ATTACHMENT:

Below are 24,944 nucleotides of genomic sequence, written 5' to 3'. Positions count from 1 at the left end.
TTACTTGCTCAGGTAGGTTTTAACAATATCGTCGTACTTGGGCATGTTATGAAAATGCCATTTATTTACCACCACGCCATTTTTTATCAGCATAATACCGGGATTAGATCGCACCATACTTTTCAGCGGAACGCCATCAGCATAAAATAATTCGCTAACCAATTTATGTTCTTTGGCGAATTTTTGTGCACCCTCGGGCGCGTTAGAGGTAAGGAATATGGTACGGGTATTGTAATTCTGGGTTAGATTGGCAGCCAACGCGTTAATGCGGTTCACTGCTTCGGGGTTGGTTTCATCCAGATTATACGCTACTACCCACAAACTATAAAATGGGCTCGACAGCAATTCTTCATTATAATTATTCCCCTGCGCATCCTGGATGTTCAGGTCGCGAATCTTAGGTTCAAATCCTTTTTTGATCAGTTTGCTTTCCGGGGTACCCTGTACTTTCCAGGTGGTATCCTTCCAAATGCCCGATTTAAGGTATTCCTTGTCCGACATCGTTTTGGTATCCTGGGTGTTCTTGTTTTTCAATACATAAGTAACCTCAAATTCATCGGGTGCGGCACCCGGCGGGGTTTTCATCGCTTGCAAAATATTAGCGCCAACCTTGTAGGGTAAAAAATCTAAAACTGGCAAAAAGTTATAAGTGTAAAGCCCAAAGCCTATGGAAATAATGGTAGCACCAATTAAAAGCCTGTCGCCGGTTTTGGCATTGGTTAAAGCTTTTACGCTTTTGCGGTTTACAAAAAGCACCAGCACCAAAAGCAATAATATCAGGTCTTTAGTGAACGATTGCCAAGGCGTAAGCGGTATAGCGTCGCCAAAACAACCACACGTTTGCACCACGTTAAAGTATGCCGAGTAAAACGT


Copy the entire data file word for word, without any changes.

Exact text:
Below are 24,944 nucleotides of genomic sequence, written 5' to 3'. Positions count from 1 at the left end.
TTACTTGCTCAGGTAGGTTTTAACAATATCGTCGTACTTGGGCATGTTATGAAAATGCCATTTATTTACCACCACGCCATTTTTTATCAGCATAATACCGGGATTAGATCGCACCATACTTTTCAGCGGAACGCCATCAGCATAAAATAATTCGCTAACCAATTTATGTTCTTTGGCGAATTTTTGTGCACCCTCGGGCGCGTTAGAGGTAAGGAATATGGTACGGGTATTGTAATTCTGGGTTAGATTGGCAGCCAACGCGTTAATGCGGTTCACTGCTTCGGGGTTGGTTTCATCCAGATTATACGCTACTACCCACAAACTATAAAATGGGCTCGACAGCAATTCTTCATTATAATTATTCCCCTGCGCATCCTGGATGTTCAGGTCGCGAATCTTAGGTTCAAATCCTTTTTTGATCAGTTTGCTTTCCGGGGTACCCTGTACTTTCCAGGTGGTATCCTTCCAAATGCCCGATTTAAGGTATTCCTTGTCCGACATCGTTTTGGTATCCTGGGTGTTCTTGTTTTTCAATACATAAGTAACCTCAAATTCATCGGGTGCGGCACCCGGCGGGGTTTTCATCGCTTGCAAAATATTAGCGCCAACCTTGTAGGGTAAAAAATCTAAAACTGGCAAAAAGTTATAAGTGTAAAGCCCAAAGCCTATGGAAATAATGGTAGCACCAATTAAAAGCCTGTCGCCGGTTTTGGCATTGGTTAAAGCTTTTACGCTTTTGCGGTTTACAAAAAGCACCAGCACCAAAAGCAATAATATCAGGTCTTTAGTGAACGATTGCCAAGGCGTAAGCGGTATAGCGTCGCCAAAACAACCACACGTTTGCACCACGTTAAAGTATGCCGAGTAAAACGT